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Miles v. City of Philadelphia

United States District Court, Third Circuit

December 31, 2013

JAMIE MILES, Plaintiff,
v.
CITY OF PHILADELPHIA, et al. Defendants.

MEMORANDUM OPINION

CAROL SANDRA MOORE WELLS, Chief Magistrate Judge.

I. FACTUAL BACKGROUND and PROCEDURAL HISTORY[1]

On June 21, 2011, Jamie Miles, ("Plaintiff"), sued the City of Philadelphia, Captain Dennis Gallagher ("Gallagher"), Sergeant Steve Naughton ("Naughton"), Corporal Karen Preston ("Preston"), and Corporal Juan Vega ("Vega") ("Defendants") seeking relief based upon alleged sex discrimination, retaliation and a hostile work environment under Title VII of the Civil Rights Act of 1964, 42 U.S.C. § 2000e and the Pennsylvania Humans Relations Act ("PHRA"), 43 P.S. §§ 951-963. On July 18, 2013, an in-court settlement conference was attended by Plaintiff, Ms. Alexis Zafferes, (counsel for Plaintiff), Defendant Vega, Mr. Alan Epstein, (counsel for Defendant Vega), Ms. Jennifer Chalal, (counsel for Defendant Vega), and Ms. Cara Leheny, (counsel for Defendant the City of Philadelphia).[2]

During caucus, in the presence of the undersigned, Plaintiff authorized her attorney to settle the matter for a minimum of $62, 500 in compensatory damages and a transfer to the 2nd or 7th Police District, in exchange for Plaintiff relinquishing her Fraternal Order of Police ("FOP") grievance and demand for arbitration regarding a failure to promote. See Transcript of Rule to Show Cause Hearing, 11/12/13, ("Tr. 11/12/13") at 41-42. This concession came after Plaintiff spoke privately on the telephone with Mr. Mark Gelman, (Plaintiff's counsel for the FOP arbitration), see id. 41-42, as well as with her other attorney, Mr. Puricelli. See id. 19-20. Plaintiff was tearful, but expressed her willingness to settle, because Mr. Gelman informed her that it was highly improbable that she would prevail in her FOP arbitration case. See id. at 43. Plaintiff, however, sought the court's assistance in obtaining the best possible monetary offer from the Defendants. See id. at 42. Negotiations at the conclusion of the July 18, 2013 Settlement Conference resulted in two alternate offers for settlement:

First: Plaintiff could receive $35, 000 in compensatory damages, a transfer to either the 2nd or 7th Police Districts within ninety (90) days and retain her right to pursue her FOP arbitration; or
Second: Plaintiff could receive $62, 500 in compensatory damages, a transfer to either the 2nd or 7th Police Districts within ninety (90) days, in exchange for relinquishing her right to pursue her FOP arbitration.

In order to attempt to get a higher amount, as Plaintiff wished, the court recommended that:

Plaintiff could receive $70, 000 in compensatory damages and a transfer to either the 2nd or 7th Police Districts within ninety (90) days, in exchange for relinquishing her right to pursue her FOP arbitration.

Each party was instructed to contact the court on July 24, 2013, before 4:00 p.m., with an answer regarding the higher proposed figure to release Plaintiff's FOP claim.[3] Further telephonic negotiations, on July 24, 2013, concluded when counsel for all parties agreed that:

Plaintiff would receive $65, 000 in compensatory damages and a transfer to either the 2nd or 7th Police Districts, in exchange for relinquishing her right to pursue her FOP arbitration.[4]

Accordingly, on July 25, 2013, the undersigned judge entered an Order marking the case "SETTLED" and "CLOSED" for statistical purposes, while specifically retaining jurisdiction to enforce the terms of the negotiated Settlement Agreement. See July 25, 2013 Order, (Doc. No. 63). Defense Counsel promptly reduced the settlement terms in a General Release and Settlement Agreement. On September 5, 2013, after the court through a joint telephone conference with the parties, resolved a language issue regarding the General Release and Settlement Agreement, these documents were finalized and emailed to Plaintiff's counsel. See September 5, 2013 Telephone Conference Minute Entry, (Doc. No. 64).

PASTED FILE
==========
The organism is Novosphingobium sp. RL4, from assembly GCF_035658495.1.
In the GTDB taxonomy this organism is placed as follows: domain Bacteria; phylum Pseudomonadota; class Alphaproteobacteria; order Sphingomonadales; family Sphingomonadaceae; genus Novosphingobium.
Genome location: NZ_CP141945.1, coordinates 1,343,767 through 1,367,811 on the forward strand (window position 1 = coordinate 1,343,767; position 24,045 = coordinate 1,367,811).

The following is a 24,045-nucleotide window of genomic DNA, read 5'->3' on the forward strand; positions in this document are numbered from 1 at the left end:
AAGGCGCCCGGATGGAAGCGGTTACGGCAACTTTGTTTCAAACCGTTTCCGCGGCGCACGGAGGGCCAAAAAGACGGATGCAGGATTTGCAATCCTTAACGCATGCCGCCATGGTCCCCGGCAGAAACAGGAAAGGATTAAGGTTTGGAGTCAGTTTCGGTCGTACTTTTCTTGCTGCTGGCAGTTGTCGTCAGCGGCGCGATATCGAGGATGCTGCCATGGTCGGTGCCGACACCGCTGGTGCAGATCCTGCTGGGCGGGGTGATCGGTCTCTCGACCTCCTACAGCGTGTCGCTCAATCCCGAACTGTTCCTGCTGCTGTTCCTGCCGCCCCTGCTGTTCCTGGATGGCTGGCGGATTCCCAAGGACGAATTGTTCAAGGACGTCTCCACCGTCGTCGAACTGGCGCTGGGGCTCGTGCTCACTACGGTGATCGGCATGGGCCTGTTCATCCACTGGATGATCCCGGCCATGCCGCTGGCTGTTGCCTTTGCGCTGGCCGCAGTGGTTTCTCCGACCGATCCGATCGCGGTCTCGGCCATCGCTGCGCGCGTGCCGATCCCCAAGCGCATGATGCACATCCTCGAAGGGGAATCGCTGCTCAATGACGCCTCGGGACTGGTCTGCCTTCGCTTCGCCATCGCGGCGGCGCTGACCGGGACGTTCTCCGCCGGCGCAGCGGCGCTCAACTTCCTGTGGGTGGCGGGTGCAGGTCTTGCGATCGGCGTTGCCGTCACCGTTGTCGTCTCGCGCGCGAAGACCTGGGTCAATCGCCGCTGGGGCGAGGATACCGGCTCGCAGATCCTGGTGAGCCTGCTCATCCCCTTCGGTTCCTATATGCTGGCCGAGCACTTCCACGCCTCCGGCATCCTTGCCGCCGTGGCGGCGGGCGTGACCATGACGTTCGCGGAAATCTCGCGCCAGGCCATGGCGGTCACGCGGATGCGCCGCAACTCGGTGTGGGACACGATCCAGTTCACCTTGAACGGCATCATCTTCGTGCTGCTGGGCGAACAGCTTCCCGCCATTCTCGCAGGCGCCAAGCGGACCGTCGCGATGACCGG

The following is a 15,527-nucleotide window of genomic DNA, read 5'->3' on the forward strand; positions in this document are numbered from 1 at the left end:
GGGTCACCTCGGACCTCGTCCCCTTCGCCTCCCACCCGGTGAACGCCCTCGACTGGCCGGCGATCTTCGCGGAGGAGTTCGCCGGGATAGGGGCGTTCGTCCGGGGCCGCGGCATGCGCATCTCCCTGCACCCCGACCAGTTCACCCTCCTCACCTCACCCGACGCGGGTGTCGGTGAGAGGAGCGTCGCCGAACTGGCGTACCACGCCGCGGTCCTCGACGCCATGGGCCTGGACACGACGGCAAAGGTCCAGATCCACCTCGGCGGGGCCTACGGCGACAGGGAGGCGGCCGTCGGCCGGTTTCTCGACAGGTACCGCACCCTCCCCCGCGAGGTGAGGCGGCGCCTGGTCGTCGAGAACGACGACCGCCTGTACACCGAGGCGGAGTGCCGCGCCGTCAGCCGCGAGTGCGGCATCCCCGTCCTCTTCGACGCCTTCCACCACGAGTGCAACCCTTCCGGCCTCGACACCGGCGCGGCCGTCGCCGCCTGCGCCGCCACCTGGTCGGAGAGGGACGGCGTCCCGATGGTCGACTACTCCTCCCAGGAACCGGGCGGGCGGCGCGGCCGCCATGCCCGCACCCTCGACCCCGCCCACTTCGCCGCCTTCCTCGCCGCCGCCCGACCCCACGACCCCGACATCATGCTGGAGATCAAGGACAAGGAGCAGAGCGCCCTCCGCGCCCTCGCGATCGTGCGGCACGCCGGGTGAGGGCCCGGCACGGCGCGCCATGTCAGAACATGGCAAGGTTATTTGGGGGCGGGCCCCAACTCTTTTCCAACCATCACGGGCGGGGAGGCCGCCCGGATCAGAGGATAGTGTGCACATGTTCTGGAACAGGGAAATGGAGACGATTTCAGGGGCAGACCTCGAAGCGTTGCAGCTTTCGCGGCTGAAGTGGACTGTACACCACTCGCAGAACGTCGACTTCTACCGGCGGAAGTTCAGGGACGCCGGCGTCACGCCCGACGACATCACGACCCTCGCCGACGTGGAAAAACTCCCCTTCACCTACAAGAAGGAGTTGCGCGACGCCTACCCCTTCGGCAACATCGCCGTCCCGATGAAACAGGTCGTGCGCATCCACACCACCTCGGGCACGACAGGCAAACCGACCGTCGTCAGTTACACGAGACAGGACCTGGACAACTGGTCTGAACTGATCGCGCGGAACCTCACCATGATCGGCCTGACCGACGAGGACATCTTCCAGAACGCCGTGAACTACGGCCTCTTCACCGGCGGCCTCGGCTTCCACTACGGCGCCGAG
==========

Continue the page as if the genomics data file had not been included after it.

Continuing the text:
On September 10, 2013, Plaintiff's counsel emailed the finalized General Release and Settlement Agreement to Plaintiff and instructed her to sign, notarize and return the document or, in the alternative, to provide date(s) and time(s) she would be available for a telephone conference with the court. See Counsels' Motions for Appointment of Receivership at 4, (Doc. Nos. 65 and 66). On September 23, 2013, Plaintiff's counsel sent a second email informing her that, unless she responded to their prior communication regarding signing the General Release and Settlement Agreement or the telephone conference, they would file an appropriate motion with this court. See id.

On September 25, 2013, Plaintiff, via email, informed her attorney that she would neither sign the General Release and Settlement Agreement nor authorize her counsel to execute the essential documents on her. See id. Accordingly, on September 27, 2013 and September 30, 2013, each of Plaintiff's counsel filed a motion for appointment of receivership, pursuant to Fed.R.Civ.P. 66, to allow them to execute the documents necessary to conclude the settlement. Id.

On November 12, 2013, the undersigned conducted a Rule to Show Cause Hearing concerning Plaintiff's counsels's motions. See Tr. 11/12/13 at 1-47. Upon review of the transcript of that hearing, the draft of the General Release and Settlement Agreement, and the undersigned's contemporaneous notes and recollection of what transpired on July 18, 2013 and July 24, 2013, this court finds that the parties, as a matter of fact and law, settled this lawsuit on July 24, 2013. For reasons that follow, Plaintiff's ...


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